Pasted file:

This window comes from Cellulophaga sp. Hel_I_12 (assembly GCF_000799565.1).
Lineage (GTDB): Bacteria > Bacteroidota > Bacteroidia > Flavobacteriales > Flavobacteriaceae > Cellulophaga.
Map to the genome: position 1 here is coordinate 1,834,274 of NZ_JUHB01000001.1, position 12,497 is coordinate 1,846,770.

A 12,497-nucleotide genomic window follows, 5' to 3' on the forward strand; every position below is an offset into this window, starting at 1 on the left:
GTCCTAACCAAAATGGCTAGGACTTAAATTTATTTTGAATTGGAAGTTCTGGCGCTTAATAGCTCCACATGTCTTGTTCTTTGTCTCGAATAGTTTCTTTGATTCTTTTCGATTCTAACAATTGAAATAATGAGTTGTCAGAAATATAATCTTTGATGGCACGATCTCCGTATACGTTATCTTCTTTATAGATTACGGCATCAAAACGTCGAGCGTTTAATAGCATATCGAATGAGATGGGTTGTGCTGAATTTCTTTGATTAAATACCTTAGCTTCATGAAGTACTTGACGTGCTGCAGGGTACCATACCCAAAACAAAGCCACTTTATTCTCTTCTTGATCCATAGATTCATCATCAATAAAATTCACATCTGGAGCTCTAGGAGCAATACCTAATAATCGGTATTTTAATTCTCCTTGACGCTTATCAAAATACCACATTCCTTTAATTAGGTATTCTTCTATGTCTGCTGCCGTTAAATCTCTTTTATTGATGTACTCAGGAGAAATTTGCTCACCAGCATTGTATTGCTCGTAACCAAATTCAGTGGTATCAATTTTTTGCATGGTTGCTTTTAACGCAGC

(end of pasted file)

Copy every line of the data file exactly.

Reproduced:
This window comes from Cellulophaga sp. Hel_I_12 (assembly GCF_000799565.1).
Lineage (GTDB): Bacteria > Bacteroidota > Bacteroidia > Flavobacteriales > Flavobacteriaceae > Cellulophaga.
Map to the genome: position 1 here is coordinate 1,834,274 of NZ_JUHB01000001.1, position 12,497 is coordinate 1,846,770.

A 12,497-nucleotide genomic window follows, 5' to 3' on the forward strand; every position below is an offset into this window, starting at 1 on the left:
GTCCTAACCAAAATGGCTAGGACTTAAATTTATTTTGAATTGGAAGTTCTGGCGCTTAATAGCTCCACATGTCTTGTTCTTTGTCTCGAATAGTTTCTTTGATTCTTTTCGATTCTAACAATTGAAATAATGAGTTGTCAGAAATATAATCTTTGATGGCACGATCTCCGTATACGTTATCTTCTTTATAGATTACGGCATCAAAACGTCGAGCGTTTAATAGCATATCGAATGAGATGGGTTGTGCTGAATTTCTTTGATTAAATACCTTAGCTTCATGAAGTACTTGACGTGCTGCAGGGTACCATACCCAAAACAAAGCCACTTTATTCTCTTCTTGATCCATAGATTCATCATCAATAAAATTCACATCTGGAGCTCTAGGAGCAATACCTAATAATCGGTATTTTAATTCTCCTTGACGCTTATCAAAATACCACATTCCTTTAATTAGGTATTCTTCTATGTCTGCTGCCGTTAAATCTCTTTTATTGATGTACTCAGGAGAAATTTGCTCACCAGCATTGTATTGCTCGTAACCAAATTCAGTGGTATCAATTTTTTGCATGGTTGCTTTTAACGCAGC